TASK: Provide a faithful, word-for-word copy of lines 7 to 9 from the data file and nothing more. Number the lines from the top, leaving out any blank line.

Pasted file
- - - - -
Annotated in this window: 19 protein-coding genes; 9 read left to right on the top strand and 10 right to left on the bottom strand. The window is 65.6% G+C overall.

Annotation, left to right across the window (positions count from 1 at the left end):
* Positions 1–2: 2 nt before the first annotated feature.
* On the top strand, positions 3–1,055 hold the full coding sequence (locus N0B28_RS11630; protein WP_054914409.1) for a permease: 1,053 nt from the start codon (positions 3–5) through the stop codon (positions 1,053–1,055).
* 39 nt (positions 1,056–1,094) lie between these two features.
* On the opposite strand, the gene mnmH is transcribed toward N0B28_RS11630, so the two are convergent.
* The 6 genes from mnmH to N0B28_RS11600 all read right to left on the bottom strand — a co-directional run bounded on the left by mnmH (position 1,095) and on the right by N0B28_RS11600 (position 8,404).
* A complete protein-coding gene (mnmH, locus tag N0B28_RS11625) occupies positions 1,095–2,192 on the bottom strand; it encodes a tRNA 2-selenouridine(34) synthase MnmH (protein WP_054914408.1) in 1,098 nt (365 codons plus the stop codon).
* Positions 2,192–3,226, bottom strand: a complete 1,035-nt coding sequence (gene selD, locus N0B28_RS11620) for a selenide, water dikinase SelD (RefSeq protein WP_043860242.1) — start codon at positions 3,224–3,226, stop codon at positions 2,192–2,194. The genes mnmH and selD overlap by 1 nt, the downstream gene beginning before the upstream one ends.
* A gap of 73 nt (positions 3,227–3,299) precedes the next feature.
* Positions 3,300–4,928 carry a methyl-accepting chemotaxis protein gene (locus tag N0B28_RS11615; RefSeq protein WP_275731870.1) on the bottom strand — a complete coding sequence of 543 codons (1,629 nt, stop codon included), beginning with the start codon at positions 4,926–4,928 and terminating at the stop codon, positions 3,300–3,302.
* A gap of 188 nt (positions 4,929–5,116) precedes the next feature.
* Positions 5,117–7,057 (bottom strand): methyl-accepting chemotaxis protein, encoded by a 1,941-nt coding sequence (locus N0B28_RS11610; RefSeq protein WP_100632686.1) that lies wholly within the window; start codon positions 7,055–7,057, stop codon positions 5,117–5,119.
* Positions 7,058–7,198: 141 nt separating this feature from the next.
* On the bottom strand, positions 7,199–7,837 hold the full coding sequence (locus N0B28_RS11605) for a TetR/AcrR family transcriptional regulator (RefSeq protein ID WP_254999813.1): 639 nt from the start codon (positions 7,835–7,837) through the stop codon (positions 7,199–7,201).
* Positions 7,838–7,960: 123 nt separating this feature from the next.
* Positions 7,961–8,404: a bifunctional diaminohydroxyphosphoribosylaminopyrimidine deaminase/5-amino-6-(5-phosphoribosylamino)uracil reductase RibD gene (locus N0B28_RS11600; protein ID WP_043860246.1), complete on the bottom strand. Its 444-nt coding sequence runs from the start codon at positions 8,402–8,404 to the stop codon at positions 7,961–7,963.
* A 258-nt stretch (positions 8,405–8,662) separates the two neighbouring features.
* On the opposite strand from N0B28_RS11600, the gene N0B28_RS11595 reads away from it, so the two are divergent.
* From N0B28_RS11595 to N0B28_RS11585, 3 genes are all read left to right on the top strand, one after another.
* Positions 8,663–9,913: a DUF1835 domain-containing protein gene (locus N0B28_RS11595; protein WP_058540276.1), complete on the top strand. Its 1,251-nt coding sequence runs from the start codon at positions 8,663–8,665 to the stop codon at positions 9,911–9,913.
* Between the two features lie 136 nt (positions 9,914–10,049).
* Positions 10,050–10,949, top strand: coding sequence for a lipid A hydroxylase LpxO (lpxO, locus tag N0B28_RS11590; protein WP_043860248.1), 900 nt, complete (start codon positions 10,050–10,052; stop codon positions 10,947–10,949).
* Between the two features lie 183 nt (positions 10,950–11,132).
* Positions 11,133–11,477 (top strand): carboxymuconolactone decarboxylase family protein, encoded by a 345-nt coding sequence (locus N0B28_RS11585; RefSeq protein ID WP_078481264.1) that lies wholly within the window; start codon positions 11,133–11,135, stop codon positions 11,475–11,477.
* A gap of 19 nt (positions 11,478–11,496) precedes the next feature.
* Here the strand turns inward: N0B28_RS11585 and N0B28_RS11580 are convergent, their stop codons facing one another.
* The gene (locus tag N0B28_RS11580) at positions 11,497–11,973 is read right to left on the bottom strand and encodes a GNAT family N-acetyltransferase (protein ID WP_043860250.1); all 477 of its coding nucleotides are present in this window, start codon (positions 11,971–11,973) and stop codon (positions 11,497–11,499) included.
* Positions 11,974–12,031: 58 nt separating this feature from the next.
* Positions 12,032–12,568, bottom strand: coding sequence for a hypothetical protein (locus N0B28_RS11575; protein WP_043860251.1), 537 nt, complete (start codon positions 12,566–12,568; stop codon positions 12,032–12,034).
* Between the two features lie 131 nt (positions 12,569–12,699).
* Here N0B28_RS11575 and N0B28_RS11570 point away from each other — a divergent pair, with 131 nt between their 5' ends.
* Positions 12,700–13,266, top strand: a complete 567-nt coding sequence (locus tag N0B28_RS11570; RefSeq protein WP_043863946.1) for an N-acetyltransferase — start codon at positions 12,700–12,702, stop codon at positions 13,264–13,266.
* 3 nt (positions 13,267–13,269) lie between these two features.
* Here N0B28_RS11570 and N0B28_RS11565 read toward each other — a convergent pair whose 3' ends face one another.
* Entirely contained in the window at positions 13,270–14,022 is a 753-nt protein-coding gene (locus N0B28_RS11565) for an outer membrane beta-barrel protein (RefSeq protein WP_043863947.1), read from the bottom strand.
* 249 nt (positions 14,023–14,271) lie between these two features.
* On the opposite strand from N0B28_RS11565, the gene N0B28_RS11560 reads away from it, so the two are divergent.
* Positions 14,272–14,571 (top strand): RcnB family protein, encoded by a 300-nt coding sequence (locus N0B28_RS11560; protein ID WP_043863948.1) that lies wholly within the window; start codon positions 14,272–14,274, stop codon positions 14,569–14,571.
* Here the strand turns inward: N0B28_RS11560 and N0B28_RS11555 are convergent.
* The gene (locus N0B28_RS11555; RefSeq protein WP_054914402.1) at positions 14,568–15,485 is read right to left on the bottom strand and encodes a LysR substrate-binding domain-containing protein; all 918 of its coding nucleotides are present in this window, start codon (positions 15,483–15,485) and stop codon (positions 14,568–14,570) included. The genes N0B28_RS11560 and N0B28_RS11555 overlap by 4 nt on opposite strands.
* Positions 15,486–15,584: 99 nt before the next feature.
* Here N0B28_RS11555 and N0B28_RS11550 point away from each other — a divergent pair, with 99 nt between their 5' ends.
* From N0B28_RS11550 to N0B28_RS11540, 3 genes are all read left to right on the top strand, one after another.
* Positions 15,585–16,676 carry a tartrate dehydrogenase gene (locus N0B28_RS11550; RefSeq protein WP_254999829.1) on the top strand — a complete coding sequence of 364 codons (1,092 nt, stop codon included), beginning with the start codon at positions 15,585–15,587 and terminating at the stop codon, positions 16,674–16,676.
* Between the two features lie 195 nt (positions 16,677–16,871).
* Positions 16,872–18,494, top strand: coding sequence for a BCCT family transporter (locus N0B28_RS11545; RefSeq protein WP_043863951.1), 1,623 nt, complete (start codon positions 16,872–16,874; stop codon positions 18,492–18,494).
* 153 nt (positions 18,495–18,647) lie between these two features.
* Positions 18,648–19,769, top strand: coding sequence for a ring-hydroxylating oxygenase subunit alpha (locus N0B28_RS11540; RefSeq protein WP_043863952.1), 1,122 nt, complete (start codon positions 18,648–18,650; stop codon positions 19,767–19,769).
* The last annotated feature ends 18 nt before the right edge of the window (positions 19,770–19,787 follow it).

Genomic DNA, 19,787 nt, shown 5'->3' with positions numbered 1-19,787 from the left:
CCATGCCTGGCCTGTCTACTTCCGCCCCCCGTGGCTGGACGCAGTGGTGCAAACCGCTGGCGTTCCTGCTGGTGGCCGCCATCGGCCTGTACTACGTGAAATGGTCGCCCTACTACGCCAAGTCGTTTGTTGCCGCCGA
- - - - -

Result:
* The 6 genes from mnmH to N0B28_RS11600 all read right to left on the bottom strand — a co-directional run bounded on the left by mnmH (position 1,095) and on the right by N0B28_RS11600 (position 8,404).
* A complete protein-coding gene (mnmH, locus tag N0B28_RS11625) occupies positions 1,095–2,192 on the bottom strand; it encodes a tRNA 2-selenouridine(34) synthase MnmH (protein WP_054914408.1) in 1,098 nt (365 codons plus the stop codon).
* Positions 2,192–3,226, bottom strand: a complete 1,035-nt coding sequence (gene selD, locus N0B28_RS11620) for a selenide, water dikinase SelD (RefSeq protein WP_043860242.1) — start codon at positions 3,224–3,226, stop codon at positions 2,192–2,194. The genes mnmH and selD overlap by 1 nt, the downstream gene beginning before the upstream one ends.